Then, they said, “Come, let us plot against Jeremiah, for even without him, there will be priests to interpret the Teachings of the Law; there will always be wisemen to impart counsel and prophets to proclaim the word. Come, let us accuse him and strike him down instead of listening to what he says.”

Hear me, o YHVH! Listen to what my accusers say. Is evil the reward for good? Why do they dig a grave for me? Remember how I stood before You to speak well on their behalf so that Your anger might subside.

Tuesday, 8 March 2022 : 1st Week of Lent, Memorial of St. John of God, Religious (Homily and Scripture Reflections)

Liturgical Colour : Purple/Violet

Dear brothers and sisters in Christ, as we listened to the words of the Scriptures today, we are all called to pray more and to spend more time in quality moments with God, which we can achieve through that prayerful time and silence, as we come to Him with a contrite and loving heart, remembering His most generous love and compassionate mercy, all that He had done for us, all these while. The Lord has shown us His great willingness to welcome us back to His embrace and to love us once again, and we are all called to remember this love and mercy at all times.

In our Gospel passage today, the Lord has shown us all the model prayer that He Himself had made, in praying to His heavenly Father, the model prayer that we all definitely know too well. The Lord’s Prayer, also known as Pater Noster or Our Father, after the very first words in that prayer is a model for all of our Christian prayers, in how we make our prayers and how we can make sure that those prayers help us in deepening our relationship with God, as they should have. Prayer is the way for us to communicate with God, to speak with God our loving Father, and to listen to His speaking in our hearts and minds.

The Lord is indeed Our Father, the One Who created us all out of love, and through Christ, His Son, Who has willingly embraced our humanity and taken up the existence in the flesh, we who share in His humanity has now therefore shared in having the Lord our God as our loving Father. And if God is our Father, then why do we hesitate to communicate with Him and spend quality time with Him? Through what He Himself had done, the Lord reminded us that we have to spend time in prayer to the Lord and pray in the right manner, and with the right disposition in our heart and mind.

First of all, prayer must first be about giving thanks to God, thanking Him for all the wonderful things that we have received, no matter how all they might have been. And least of all, we have to give Him thanks for the continued gift of life that He has blessed us with. We have to thank Him for all the opportunities that He had provided us with, all the people whom He had blessed us with, our families, friends and other loved ones. We have to thank Him for everything He blessed us with despite us having often betrayed Him for false idols in life.

Then, prayer is also about listening to God and not just wanting or even demanding God to listen to us. It is about opening our hearts, minds and our senses to allow for genuine communication between us and God. If we only want God to listen to us and we are not willing to listen to Him, then it is not a communication at all. Our prayer has instead become a litany of demands that we make to the Lord and we are forcing our will on God. How can this be, as we are only a mere creation, daring to make demands on our Lord, Master and Creator?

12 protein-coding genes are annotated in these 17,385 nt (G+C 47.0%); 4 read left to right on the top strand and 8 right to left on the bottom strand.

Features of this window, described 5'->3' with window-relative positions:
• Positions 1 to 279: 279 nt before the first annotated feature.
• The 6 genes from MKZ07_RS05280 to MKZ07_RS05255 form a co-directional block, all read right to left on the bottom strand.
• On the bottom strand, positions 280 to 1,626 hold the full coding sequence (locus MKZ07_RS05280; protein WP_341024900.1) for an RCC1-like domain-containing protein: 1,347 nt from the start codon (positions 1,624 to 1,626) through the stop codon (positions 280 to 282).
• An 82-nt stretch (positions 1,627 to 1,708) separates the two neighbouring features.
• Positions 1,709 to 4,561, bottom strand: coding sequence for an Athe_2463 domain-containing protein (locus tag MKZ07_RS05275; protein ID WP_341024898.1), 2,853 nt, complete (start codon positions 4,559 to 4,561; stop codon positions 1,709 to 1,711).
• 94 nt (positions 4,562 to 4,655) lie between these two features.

And then, prayer is also the means by which we also seek the Lord’s forgiveness and mercy, as we ask Him to forgive us the multitudes of our sins. It is by God’s grace alone that we can be forgiven, and we who are sinners are in need of God’s forgiveness, that we may be reconciled to Him. The Lord will forgive us our sins, as long as we have ourselves learnt to forgive each others’ sins and faults to one another, just as mentioned in the Lord’s Prayer. We humble ourselves as sinners, all needing that much needed reconciliation with God.

Brothers and sisters in Christ, we have to cultivate in us the habit of good and true prayer, prayer that is genuine from our hearts and not prayer that is merely recited without meaning or understanding. This season of Lent is a time for us to reflect deeply on ourselves and our path in life. We have to remember that we have with us now the opportunities for us to return to the Lord and reclaim our positions of honour, filled with the grace of God through our reconciliation with Him. This season of Lent is the perfect time for us to redirect our focus and attention once again at God.

Today we celebrate the feast of St. John of God, a holy servant of God, who dedicated his life to the works of God. He was a young man who became a soldier and later on, disillusioned with the betrayal he experienced and all other matters, he eventually followed the path of God, committed to serve the people of God. And based on his earlier experiences, his journeys in places like Africa and among enslaved Christians and other less fortunate people, he became inspired to work among the poor and the less fortunate, dedicating himself to the service of God.